Long-term depression of synaptic transmission in the adult mouse insular cortex in vitro

Ming-Gang Liu, Kohei Koga, Yan-Yan Guo, Sukjae Joshua Kang, Graham L Collingridge, Bong-Kiun Kaang, Ming-Gao Zhao, Min Zhuo

Research output: Contribution to journalArticle (Academic Journal)peer-review

23 Citations (Scopus)


The insular cortex (IC) is known to play important roles in higher brain functions such as memory and pain. Activity-dependent long-term depression (LTD) is a major form of synaptic plasticity related to memory and chronic pain. Previous studies of LTD have mainly focused on the hippocampus, and no study in the IC has been reported. In this study, using a 64-channel recording system, we show for the first time that repetitive low-frequency stimulation (LFS) can elicit frequency-dependent LTD of glutamate receptor-mediated excitatory synaptic transmission in both superficial and deep layers of the IC of adult mice. The induction of LTD in the IC required activation of the N-methyl-d-aspartate (NMDA) receptor, metabotropic glutamate receptor (mGluR)5, and L-type voltage-gated calcium channel. Protein phosphatase 1/2A and endocannabinoid signaling are also critical for the induction of LTD. In contrast, inhibiting protein kinase C, protein kinase A, protein kinase Mζ or calcium/calmodulin-dependent protein kinase II did not affect LFS-evoked LTD in the IC. Bath application of the group I mGluR agonist (RS)-3,5-dihydroxyphenylglycine produced another form of LTD in the IC, which was NMDA receptor-independent and could not be occluded by LFS-induced LTD. Our studies have characterised the basic mechanisms of LTD in the IC at the network level, and suggest that two different forms of LTD may co-exist in the same population of IC synapses.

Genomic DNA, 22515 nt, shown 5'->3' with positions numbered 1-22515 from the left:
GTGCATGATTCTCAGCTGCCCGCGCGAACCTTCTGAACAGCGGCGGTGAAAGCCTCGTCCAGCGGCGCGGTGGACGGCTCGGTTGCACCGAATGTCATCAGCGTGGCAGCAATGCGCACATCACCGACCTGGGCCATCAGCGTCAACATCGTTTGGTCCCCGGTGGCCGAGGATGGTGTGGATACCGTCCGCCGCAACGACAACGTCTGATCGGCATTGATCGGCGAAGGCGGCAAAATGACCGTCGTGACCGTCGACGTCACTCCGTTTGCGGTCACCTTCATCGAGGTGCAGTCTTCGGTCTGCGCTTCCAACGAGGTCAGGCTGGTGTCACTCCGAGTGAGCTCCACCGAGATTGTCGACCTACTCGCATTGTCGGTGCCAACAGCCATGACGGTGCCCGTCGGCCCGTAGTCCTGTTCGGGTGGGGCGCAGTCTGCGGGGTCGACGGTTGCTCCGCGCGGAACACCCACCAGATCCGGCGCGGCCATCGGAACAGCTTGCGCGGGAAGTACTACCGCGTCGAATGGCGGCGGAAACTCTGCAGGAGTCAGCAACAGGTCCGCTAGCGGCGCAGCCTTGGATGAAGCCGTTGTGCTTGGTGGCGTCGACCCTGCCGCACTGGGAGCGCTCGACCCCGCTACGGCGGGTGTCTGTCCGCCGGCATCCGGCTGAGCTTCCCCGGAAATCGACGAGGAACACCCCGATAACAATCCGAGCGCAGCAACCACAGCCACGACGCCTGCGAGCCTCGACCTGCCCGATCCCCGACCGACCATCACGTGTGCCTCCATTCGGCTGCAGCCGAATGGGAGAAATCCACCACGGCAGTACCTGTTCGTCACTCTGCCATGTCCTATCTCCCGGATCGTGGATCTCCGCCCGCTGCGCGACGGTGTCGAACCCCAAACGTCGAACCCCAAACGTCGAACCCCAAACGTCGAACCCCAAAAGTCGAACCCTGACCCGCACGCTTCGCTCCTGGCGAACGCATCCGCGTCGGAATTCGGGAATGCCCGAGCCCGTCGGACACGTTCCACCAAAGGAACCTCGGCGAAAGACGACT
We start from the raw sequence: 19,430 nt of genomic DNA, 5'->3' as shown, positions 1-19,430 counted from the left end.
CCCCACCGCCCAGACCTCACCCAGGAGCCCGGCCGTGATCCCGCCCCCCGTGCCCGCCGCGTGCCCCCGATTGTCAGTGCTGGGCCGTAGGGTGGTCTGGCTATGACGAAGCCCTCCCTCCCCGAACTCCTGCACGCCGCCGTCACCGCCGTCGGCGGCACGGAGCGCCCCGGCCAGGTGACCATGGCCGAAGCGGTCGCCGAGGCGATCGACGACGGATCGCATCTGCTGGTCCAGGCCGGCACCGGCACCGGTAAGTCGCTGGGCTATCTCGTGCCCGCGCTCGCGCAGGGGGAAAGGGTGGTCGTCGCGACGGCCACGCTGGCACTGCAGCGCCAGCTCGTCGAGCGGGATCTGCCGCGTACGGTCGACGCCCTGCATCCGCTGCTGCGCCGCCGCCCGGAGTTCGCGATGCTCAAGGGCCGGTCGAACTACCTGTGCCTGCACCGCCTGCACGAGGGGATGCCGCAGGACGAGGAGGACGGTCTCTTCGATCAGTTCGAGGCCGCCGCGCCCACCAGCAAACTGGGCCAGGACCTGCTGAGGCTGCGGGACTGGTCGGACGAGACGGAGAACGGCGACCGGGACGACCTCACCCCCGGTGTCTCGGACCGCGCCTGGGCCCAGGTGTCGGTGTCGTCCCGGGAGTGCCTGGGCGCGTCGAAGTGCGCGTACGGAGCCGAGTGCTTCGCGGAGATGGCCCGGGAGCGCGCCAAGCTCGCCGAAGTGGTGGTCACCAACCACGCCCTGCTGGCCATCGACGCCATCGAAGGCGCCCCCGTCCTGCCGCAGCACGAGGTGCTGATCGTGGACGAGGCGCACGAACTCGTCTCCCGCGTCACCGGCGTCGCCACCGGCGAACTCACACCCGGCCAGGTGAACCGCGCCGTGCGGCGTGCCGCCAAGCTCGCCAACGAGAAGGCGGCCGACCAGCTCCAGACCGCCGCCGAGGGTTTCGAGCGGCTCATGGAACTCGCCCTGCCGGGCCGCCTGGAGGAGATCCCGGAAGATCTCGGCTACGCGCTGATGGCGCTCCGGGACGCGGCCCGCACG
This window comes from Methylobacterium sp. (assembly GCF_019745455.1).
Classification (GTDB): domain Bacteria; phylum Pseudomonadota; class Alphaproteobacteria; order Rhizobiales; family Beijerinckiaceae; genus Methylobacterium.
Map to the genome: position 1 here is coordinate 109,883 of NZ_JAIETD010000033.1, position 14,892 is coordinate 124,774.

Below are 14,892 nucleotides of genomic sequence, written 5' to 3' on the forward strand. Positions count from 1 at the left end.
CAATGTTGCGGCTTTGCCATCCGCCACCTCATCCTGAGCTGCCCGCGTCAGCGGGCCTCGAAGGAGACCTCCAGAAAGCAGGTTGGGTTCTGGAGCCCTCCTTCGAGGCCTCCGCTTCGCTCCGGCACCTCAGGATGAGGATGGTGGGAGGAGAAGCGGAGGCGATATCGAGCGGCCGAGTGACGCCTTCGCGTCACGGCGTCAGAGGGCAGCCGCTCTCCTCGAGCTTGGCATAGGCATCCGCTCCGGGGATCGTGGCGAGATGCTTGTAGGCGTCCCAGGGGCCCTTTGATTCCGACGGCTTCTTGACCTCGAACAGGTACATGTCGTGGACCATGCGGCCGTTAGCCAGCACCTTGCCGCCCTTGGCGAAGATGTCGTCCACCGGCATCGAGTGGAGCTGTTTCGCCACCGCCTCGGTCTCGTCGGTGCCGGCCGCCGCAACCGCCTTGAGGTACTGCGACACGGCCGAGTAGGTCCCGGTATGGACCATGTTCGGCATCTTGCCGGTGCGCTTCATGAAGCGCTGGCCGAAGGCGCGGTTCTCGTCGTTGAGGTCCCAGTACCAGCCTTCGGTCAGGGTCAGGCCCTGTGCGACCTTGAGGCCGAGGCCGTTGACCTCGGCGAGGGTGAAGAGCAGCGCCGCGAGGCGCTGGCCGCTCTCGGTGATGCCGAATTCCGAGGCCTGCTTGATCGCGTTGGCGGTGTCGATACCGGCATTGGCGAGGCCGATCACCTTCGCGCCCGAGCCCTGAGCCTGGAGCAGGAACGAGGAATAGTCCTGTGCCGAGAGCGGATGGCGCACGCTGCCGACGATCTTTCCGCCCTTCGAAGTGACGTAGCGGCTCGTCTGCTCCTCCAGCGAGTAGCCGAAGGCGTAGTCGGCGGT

Original languageEnglish
Pages (from-to)3128-45
Number of pages18
JournalEuropean Journal of Neuroscience
Issue number8
Publication statusPublished - Oct 2013

Bibliographical note

© 2013 Federation of European Neuroscience Societies and John Wiley & Sons Ltd.

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